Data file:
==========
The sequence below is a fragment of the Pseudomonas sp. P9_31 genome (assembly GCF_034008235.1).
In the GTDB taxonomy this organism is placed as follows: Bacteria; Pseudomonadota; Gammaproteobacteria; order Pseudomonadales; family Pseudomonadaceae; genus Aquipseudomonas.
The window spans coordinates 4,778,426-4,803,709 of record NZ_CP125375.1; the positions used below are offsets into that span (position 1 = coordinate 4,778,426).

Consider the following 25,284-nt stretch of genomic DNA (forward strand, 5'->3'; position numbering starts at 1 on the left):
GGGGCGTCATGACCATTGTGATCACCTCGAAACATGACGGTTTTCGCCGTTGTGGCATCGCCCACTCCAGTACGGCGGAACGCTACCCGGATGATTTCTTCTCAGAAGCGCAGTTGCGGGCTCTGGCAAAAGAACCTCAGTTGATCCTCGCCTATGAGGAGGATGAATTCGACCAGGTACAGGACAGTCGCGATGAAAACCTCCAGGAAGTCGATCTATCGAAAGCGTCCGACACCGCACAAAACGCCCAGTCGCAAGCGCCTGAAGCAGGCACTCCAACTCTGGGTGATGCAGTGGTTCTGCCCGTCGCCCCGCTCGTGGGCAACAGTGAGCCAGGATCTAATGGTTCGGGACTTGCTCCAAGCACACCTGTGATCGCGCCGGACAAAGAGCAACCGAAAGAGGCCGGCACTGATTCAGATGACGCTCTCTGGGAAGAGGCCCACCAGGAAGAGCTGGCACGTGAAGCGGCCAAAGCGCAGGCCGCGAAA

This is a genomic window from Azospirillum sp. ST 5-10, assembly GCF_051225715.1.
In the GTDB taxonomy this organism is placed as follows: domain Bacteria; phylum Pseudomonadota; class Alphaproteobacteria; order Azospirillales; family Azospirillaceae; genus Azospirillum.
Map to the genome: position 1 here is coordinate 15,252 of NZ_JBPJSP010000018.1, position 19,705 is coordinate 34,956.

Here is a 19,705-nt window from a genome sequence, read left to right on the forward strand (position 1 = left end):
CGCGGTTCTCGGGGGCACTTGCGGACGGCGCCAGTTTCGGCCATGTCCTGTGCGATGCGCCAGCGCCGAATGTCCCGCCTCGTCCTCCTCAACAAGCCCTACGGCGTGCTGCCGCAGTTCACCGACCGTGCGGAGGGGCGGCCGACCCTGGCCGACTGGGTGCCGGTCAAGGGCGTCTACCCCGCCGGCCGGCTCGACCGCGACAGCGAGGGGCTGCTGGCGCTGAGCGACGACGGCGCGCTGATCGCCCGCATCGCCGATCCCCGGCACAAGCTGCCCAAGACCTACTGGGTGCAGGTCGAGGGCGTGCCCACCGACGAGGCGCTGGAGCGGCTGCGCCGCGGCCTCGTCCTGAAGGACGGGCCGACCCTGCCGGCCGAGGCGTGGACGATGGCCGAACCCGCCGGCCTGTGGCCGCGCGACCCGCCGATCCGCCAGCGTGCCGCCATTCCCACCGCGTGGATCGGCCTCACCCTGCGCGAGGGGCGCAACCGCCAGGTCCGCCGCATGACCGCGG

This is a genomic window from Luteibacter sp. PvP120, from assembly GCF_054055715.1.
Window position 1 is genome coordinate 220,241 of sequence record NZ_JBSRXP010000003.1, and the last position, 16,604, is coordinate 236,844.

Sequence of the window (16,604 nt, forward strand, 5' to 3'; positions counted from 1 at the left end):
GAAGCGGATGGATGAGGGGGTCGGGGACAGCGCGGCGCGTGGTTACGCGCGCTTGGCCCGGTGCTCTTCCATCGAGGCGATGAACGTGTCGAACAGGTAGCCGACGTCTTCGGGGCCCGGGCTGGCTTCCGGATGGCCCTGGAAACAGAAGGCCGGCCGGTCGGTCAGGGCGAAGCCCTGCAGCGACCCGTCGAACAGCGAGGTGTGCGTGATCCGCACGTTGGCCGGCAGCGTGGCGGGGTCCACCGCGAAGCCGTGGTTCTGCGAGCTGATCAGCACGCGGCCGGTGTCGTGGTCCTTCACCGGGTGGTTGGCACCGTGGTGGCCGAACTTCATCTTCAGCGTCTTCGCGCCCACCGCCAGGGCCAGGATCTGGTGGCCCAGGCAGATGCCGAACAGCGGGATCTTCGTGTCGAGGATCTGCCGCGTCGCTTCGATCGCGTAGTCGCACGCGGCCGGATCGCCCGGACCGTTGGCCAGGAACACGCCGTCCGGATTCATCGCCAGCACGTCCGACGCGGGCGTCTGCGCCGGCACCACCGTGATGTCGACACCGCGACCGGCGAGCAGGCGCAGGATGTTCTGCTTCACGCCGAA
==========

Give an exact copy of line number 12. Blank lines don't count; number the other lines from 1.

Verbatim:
Window position 1 is genome coordinate 220,241 of sequence record NZ_JBSRXP010000003.1, and the last position, 16,604, is coordinate 236,844.